The City of LA's story

Uploaded by GoogleApps on 13.12.2009


RANDI LEVIN: The city of Los Angeles has about 44 different
departments, ranging from the Los Angeles Police Department,
the fire department, and the Department of Transportation.
KEVIN CRAWFORD: The role of the Information Technology
Agency is to manage enterprise applications, infrastructure,
telephony, and the email system.
RANDI LEVIN: The city this year has a $400 million
deficit, and we need to provide as much efficiency as
possible, automate as much as possible, and do it in as cost
effective manner as possible.
KEVIN CRAWFORD: Google Apps is going to provide us
capabilities, mostly in the collaboration, disaster
recovery, and archiving that we don't currently have today.
RANDI LEVIN: Email is vital to the inner
workings of the city.
There was a general dissatisfaction with our
current email system.
It can't work on certain devices.
People's frustration with the size of the mailboxes have
really reached a peak.
I didn't want something that was going to require hours and
hours of training.
I wanted something that would be easy for them to use,
intuitive, and something that they could have when they're
at their desk, or when they're out in their car, or when
they're out in the field.
KEVIN CRAWFORD: We have approximately
34,000 email accounts.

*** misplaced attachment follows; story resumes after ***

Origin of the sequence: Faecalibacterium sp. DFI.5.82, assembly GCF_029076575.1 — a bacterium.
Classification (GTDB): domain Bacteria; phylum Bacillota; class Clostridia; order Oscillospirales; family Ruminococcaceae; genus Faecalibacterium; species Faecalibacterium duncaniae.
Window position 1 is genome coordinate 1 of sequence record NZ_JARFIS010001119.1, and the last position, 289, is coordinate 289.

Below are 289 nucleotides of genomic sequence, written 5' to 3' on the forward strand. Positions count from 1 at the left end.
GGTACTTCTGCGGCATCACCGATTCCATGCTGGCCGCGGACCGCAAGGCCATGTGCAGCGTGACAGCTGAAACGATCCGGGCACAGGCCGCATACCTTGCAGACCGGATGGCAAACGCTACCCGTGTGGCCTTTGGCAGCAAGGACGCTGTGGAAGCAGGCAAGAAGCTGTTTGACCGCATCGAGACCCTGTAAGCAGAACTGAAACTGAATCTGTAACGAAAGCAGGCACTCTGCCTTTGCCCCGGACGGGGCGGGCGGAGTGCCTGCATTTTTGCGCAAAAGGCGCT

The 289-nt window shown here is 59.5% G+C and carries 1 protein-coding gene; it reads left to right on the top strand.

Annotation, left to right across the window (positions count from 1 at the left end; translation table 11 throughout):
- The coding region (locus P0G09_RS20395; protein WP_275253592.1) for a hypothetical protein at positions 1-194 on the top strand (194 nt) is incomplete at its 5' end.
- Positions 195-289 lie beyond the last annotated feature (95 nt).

The cost savings that we see overall for the life of the
contract, which is five years, is about $5.5 million.
RANDI LEVIN: You know, our ROI could be upwards to about $20
million, which includes increased productivity.
KEVIN CRAWFORD: We think about 65% to 80% of the staff in the
city are going to be able to use Google Apps to meet all of
their office productivity needs.
RANDI LEVIN: With the Google solution, because of the way
the whole system is architected, the availability
of the system is increased.
We will have more security.
Our data is going to be much safer with the new system.
KEVIN CRAWFORD: We have other departments within the city
that have specific legal requirements for how their
data is managed.
The data will never, ever change ownership.
It's always owned by the city of LA.
The product is going to make it easier for
people to work together.
RANDI LEVIN: For example, they could do video chat and do
their meetings that way as opposed to people driving into
City Hall every day for a meeting.
KEVIN CRAWFORD: Somebody is on vacation, or somebody's on a
business trip somewhere, they can sign into the Google
system just as easily as they can from their
desk in their office.
RANDI LEVIN: We're going to see huge productivity savings,
particularly when we train the organization on how to use
shared documents.
KEVIN CRAWFORD: So it's going to make the editing process
much faster, and probably at the end will
give us a better product.
RANDI LEVIN: Time, resources, energy--
all of that will be a benefit to the city and will be a
benefit to the employee.
There are just many, many good things that are going to come
out of this.